A Moscow court on Saturday rejected Russian opposition leader Alexei Navalny’s appeal of his prison sentence, even as the country faced an order from a top European rights court to free the Kremlin’s most prominent foe.
A few hours later, a judge in a separate case ordered Navalny to pay a fine for defaming a World War II veteran.
During the first court hearing, Navalny urged Russians to stand up to the Kremlin in a fiery speech mixing references to the Bible and “Harry Potter.”
Navalny, 44, an anti-corruption crusader and President Vladimir Putin’s most vocal critic, was arrested on Jan. 17 upon returning from Germany, where he spent five months recovering from a nerve-agent poisoning that he blames on the Kremlin. Russian authorities have rejected the accusation.
Earlier this month, Navalny was sentenced to two years and eight months in prison for violating terms of his probation while convalescing in Germany. He appealed the sentence and asked to be released. A Moscow City Court judge instead reduced the prison sentence to just over 2 1/2 years, deducting a month-and-a-half that Navalny spent under house arrest in early 2015.
The sentence stems from a 2014 embezzlement conviction that Navalny has rejected as fabricated and the European Сourt of Human Rights has ruled to be unlawful.
Navalny has been held in Moscow’s Matrosskaya Tishina prison, but Russian news reports said that after losing his appeal, he would likely be sent to a prison in the western part of Russia within the next few days to serve out his sentence.
His arrest and imprisonment have fueled a huge wave of protests across Russia. Authorities responded with a sweeping crackdown, detaining about 11,000 people, many of whom were fined or given jail terms ranging from seven to 15 days.
In his speech at the hearing, Navalny referenced the Bible as well as “Harry Potter” and the animated sitcom “Rick and Morty” as he urged Russians to resist pressure from authorities and challenge the Kremlin to build a fairer and more prosperous country.
“The government’s task is to scare you and then persuade you that you are alone,” he said. “Our Voldemort in his palace also wants me to feel cut off,” he added, in a reference to Putin.
“To live is to risk it all,” he said, citing “Rick and Morty.” “Otherwise, you’re just an inert chunk of randomly assembled molecules drifting wherever the universe blows you.”
Navalny also addressed the judge and the prosecutor, arguing that they could have a much better life in a new Russia.
“Just imagine how wonderful life would be without constant lying,” he said. “Imagine how great it would be to work as a judge … when no one would be able to call you and give you directions what verdicts to issue.”
He insisted that he was unable to report to the authorities in line with his probation requirements while he was convalescing in Germany after his poisoning, emphasizing that he returned to Russia immediately after his health allowed.
“I wasn’t hiding,” he said. “The entire world knew where I was.”
Navalny said he was an atheist before but has come to believe in God, adding that his faith helped him face his challenges. He said he believed the Bible phrase that those who hunger and thirst for righteousness are blessed, and that he felt no regret about deciding to return home to Russia.
“Even though our country is built on injustice and we all constantly face injustice … we also see that millions of people, tens of millions of people, want righteousness,” Navalny told the court. “They want the righteousness and sooner or later they will have it.”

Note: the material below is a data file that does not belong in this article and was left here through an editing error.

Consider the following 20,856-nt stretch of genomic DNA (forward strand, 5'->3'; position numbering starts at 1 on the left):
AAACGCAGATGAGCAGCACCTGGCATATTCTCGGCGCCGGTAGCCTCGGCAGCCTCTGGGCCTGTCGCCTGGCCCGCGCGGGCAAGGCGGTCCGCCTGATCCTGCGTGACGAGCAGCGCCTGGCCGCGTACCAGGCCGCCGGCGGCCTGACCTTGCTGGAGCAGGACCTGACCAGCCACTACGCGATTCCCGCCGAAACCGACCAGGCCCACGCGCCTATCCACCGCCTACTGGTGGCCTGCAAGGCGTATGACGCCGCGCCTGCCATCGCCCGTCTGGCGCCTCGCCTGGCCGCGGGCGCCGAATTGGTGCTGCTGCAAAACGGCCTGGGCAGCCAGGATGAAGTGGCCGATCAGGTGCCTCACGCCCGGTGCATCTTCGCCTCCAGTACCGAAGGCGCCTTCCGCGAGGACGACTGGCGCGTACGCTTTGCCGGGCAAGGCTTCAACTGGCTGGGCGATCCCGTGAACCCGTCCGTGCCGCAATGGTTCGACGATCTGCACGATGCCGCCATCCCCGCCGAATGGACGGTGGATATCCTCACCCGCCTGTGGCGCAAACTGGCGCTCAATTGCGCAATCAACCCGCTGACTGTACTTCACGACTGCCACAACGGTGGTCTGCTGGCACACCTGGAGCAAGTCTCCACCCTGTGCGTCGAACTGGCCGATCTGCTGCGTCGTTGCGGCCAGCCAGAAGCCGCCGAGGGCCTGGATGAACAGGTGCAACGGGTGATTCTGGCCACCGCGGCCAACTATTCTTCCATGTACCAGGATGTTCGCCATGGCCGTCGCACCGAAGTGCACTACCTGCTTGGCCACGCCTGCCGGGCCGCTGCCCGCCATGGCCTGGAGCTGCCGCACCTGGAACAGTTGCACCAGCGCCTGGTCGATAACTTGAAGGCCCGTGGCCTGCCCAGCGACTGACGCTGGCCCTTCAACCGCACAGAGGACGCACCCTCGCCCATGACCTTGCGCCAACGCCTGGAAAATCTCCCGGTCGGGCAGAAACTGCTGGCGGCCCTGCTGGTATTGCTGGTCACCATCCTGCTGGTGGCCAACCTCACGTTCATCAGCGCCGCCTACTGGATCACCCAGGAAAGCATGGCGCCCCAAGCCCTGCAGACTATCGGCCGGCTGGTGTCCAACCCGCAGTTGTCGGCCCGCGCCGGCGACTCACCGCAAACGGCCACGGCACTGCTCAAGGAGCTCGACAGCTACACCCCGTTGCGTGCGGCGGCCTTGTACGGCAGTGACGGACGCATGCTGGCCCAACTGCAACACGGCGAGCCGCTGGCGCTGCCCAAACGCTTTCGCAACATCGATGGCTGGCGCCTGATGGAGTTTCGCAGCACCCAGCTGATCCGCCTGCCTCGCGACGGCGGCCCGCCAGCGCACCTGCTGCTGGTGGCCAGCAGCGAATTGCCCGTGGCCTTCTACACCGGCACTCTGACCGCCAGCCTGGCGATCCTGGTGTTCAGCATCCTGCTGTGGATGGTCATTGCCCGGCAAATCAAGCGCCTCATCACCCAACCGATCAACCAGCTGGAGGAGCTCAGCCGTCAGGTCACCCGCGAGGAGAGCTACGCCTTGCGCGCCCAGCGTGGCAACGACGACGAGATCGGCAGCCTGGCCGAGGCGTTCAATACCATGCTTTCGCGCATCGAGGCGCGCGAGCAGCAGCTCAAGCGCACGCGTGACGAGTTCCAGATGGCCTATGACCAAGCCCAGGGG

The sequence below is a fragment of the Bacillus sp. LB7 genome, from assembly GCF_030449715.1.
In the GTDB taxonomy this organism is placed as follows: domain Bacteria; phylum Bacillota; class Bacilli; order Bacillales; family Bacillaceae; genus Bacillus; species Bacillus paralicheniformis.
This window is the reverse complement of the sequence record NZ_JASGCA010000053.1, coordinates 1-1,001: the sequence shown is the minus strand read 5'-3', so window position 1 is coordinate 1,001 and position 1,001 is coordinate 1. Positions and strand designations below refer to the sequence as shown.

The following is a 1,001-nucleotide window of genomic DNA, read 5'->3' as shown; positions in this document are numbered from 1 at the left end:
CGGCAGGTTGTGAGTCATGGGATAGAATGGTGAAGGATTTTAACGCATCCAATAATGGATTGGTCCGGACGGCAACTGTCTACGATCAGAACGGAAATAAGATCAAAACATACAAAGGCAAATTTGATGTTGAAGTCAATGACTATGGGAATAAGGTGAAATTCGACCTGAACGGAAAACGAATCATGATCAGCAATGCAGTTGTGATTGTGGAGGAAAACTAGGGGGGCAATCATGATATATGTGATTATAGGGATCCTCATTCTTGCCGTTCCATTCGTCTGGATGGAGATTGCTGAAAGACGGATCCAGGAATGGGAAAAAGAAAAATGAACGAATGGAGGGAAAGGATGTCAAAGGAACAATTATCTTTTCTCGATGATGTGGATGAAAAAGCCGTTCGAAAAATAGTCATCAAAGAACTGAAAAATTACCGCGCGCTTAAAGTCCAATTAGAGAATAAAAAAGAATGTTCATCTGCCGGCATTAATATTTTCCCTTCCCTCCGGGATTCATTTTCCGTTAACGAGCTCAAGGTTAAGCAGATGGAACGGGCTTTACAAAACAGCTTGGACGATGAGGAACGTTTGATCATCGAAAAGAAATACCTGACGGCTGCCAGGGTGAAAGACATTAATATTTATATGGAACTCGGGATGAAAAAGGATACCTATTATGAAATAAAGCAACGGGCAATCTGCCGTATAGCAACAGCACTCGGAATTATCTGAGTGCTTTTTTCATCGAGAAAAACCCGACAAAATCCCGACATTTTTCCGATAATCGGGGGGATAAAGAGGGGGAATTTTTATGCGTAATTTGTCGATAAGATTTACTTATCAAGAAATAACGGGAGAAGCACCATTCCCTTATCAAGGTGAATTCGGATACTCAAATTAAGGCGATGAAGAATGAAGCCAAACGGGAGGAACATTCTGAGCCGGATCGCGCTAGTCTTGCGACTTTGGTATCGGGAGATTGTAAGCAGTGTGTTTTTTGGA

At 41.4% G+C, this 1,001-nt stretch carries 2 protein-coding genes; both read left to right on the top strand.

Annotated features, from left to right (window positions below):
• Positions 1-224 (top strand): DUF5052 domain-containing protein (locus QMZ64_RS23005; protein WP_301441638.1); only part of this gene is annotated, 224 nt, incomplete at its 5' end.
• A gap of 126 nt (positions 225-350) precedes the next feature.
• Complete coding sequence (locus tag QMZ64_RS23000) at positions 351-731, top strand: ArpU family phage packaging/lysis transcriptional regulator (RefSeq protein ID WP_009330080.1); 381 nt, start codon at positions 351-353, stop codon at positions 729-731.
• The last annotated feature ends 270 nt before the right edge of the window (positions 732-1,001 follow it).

Asked about the impact of Navalny’s prison sentence on Russia’s politics, Kremlin spokesman Dmitry Peskov told reporters that the country’s “rich and multifaceted” political scene will develop regardless of the verdict.
Russia has rejected Western criticism of Navalny’s arrest and the crackdown on demonstrations as meddling in its internal affairs.
In a ruling Tuesday, the European Court of Human Rights ordered the Russian government to release Navalny, citing “the nature and extent of risk to the applicant’s life.” The Strasbourg-based court noted that Navalny has contested Russian authorities’ argument that they had taken sufficient measures to safeguard his life and well-being in custody following the nerve agent attack.
The Russian government has rebuffed the European court’s demand, describing the ruling as unlawful and “inadmissible” meddling in Russia’s affairs. Russian state news agency RIA Novosti reported that the Russian Justice Ministry on Saturday sent a letter to the court asking it to revise its order.
In the past, Moscow has abided by European Court of Human Rights rulings awarding compensations to Russian citizens who have contested verdicts in Russian courts, but it never faced a demand by the European court to set a convict free.
In a sign of its long-held annoyance with the Strasbourg court’s verdicts, Russia last year adopted a constitutional amendment declaring the priority of national legislation over international law. Russian authorities might now use that provision to reject the ECHR’s ruling.
After losing his appeal, Navalny had a second court hearing on charges of slandering a World War II veteran and was ordered to pay a fine of 850,000 rubles (about $11,500). Prosecutors asked for a 950,000-rubles ($13,000) fine.
Navalny called the 94-year-old veteran and other people featured in a pro-Kremlin video last year as “corrupt stooges,” “people without conscience” and “traitors.” He rejected the slander charges, describing them as part of official efforts to disparage him.
Navalny said at the hearing that his accusers “will burn in hell.”